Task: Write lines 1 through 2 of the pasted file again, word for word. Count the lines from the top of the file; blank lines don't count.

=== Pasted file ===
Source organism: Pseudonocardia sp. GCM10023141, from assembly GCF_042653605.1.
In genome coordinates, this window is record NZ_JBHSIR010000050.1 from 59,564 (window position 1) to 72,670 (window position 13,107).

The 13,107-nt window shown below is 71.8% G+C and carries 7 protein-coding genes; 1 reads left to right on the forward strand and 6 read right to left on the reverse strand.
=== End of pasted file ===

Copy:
Source organism: Pseudonocardia sp. GCM10023141, from assembly GCF_042653605.1.
In genome coordinates, this window is record NZ_JBHSIR010000050.1 from 59,564 (window position 1) to 72,670 (window position 13,107).